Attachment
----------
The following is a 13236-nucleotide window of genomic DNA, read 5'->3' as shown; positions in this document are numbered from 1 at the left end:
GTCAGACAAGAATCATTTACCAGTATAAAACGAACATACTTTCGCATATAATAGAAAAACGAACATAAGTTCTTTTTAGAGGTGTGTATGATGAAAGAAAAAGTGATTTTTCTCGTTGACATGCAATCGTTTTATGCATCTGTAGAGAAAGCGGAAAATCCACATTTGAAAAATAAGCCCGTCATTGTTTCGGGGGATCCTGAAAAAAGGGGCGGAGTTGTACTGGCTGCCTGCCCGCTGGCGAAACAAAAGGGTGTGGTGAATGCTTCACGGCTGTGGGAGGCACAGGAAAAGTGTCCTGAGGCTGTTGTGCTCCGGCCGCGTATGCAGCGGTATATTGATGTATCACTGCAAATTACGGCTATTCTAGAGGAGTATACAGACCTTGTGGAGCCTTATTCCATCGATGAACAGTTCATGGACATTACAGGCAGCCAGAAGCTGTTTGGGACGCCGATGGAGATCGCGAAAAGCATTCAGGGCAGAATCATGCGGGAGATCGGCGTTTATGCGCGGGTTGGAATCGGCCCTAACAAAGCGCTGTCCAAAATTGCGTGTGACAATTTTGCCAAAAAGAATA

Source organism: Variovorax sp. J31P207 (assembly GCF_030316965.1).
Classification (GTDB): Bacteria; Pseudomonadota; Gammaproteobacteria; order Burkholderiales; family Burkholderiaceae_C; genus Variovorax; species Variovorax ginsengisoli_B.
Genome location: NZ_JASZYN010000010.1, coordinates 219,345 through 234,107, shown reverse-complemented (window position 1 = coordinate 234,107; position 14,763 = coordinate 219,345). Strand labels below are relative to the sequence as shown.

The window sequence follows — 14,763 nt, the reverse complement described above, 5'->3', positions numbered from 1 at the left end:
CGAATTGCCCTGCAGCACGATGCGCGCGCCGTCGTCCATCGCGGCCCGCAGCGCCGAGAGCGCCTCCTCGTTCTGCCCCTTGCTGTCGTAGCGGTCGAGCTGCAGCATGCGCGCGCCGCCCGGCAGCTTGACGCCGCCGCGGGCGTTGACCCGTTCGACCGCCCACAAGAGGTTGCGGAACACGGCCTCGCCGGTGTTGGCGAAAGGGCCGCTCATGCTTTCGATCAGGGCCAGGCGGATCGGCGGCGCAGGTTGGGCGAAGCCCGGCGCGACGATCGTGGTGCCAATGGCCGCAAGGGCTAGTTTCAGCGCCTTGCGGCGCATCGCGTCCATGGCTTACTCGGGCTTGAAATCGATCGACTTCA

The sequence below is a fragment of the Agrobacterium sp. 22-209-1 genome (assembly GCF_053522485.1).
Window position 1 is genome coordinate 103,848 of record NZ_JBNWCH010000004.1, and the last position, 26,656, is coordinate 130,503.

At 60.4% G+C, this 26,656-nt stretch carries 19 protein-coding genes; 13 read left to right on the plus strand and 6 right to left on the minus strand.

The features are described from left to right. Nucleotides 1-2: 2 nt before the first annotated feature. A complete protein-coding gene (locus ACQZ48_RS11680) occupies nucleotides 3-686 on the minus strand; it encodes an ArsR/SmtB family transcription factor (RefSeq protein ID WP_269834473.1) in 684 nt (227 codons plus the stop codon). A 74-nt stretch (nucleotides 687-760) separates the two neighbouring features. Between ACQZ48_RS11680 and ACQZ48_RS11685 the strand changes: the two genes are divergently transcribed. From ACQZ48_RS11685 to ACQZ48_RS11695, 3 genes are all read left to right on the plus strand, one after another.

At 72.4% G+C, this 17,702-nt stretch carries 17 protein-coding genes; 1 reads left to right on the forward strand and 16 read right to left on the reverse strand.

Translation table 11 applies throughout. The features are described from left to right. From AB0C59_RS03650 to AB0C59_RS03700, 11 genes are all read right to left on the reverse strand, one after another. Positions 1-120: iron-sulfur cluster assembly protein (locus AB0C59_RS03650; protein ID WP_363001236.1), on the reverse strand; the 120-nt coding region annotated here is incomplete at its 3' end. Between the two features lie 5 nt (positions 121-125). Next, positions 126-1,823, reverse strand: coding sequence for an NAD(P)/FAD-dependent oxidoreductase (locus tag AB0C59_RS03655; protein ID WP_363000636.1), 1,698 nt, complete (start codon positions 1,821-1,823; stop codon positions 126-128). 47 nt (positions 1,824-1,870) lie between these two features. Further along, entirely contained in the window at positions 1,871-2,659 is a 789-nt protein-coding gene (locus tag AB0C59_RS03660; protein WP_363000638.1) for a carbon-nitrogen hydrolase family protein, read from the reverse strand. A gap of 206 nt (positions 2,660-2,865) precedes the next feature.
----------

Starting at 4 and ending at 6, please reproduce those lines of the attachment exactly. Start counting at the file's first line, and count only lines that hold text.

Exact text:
Classification (GTDB): Bacteria; Pseudomonadota; Gammaproteobacteria; order Burkholderiales; family Burkholderiaceae_C; genus Variovorax; species Variovorax ginsengisoli_B.
Genome location: NZ_JASZYN010000010.1, coordinates 219,345 through 234,107, shown reverse-complemented (window position 1 = coordinate 234,107; position 14,763 = coordinate 219,345). Strand labels below are relative to the sequence as shown.

The window sequence follows — 14,763 nt, the reverse complement described above, 5'->3', positions numbered from 1 at the left end: